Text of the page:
Quite apart from the human health aspects, malaria is a fascinating subject in itself -- the parasite goes through several lifecycle stages both in humans and in mosquitoes, changes its gene expression radically depending on which stage of the lifecycle it's in, has developed various forms of drug resistance by modifying its genome, comes in several different variations with differing toxicities etc. Basically, if you want to work on genomic analysis, gene regulatory network analysis, molecular evolution and probably a few more areas -- malaria has something to offer.

Now I have to figure out how open the MIT folks are to having me maybe do some work in her lab ...

To rewrite or to patch, that is the question

I've been spending a lot of time thinking about what sort of research I want to do and I feel like I have two basic choices: work on building the "new" biology [ie synthetic biology] or work on figuring out the "old" biology [ie biology as it currently exists], albeit with new, heavily computational, tools. To help me get my head around it, I've been looking at it through a lens that I'm familiar with, namely computers and software. Viewed through that lens, the two choices break down like this:

[Disclaimer: I'm still pretty clueless about biology, so it may well be that this analogy totally falls apart on closer inspection ;-)]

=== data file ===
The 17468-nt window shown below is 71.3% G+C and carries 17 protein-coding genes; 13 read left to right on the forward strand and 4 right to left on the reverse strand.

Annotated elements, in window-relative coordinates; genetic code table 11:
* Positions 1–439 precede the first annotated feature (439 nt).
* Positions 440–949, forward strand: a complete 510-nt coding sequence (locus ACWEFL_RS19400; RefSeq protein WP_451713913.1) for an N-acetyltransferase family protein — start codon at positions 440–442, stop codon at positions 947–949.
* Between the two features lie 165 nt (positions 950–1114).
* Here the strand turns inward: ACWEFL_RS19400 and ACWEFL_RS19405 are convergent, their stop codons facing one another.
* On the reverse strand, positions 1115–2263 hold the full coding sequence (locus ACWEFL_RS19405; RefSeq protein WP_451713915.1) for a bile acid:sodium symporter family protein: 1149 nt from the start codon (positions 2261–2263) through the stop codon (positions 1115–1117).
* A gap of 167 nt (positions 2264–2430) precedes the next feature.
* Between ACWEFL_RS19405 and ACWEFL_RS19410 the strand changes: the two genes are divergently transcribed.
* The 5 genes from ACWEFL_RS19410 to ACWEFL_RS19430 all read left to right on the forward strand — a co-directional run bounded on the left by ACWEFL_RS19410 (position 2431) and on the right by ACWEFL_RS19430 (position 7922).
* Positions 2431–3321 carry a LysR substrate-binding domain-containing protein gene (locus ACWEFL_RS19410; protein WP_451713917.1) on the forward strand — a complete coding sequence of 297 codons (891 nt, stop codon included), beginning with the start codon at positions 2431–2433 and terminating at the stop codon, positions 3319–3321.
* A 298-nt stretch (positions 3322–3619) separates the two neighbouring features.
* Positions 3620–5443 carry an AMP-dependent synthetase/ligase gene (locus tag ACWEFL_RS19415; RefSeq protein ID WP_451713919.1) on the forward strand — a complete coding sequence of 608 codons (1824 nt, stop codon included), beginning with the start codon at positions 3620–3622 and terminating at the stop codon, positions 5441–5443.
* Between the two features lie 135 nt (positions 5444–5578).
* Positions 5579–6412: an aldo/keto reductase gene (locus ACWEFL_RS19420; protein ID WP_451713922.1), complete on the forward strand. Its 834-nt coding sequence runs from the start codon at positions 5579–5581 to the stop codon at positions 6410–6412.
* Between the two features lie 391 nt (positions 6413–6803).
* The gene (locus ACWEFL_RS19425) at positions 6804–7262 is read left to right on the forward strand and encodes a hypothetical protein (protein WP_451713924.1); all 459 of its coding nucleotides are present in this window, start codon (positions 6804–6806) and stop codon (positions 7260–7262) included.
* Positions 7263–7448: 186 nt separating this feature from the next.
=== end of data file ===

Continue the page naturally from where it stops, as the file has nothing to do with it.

Synthetic biology is like being given the chance to build a new computing system from scratch, pretty much from the ground up. This means that you get to define everything yourself -- the architecture of the computer, the instruction set, the memory hierarchy etc, so you get [hopefully] exactly what you want. However, with that also comes the fact that you then have to fully design and build all of it -- you have to write the microcode, the compiler, the operating system and all the system services yourself, and debug each level. That's a pretty daunting task, especially given the limited understanding we currently have of all the forces acting on even the simplest biological system and the tools we have for investigating [ie "debugging and inspecting"] biological systems.

So, the end result will be [we hope] much more amenable to human understanding and manipulation, but it'll take a while to get there. How long "a while" is of course depends on the level of functionality being aimed for, but I suspect it'll be at least 5-10 years before we can reliably [ie resistant to mutation, able to operate under many different conditions etc] build something like a biological circuit that counts the number of cell divisions and induces cell death if the cell has divided more than, say, 100 times.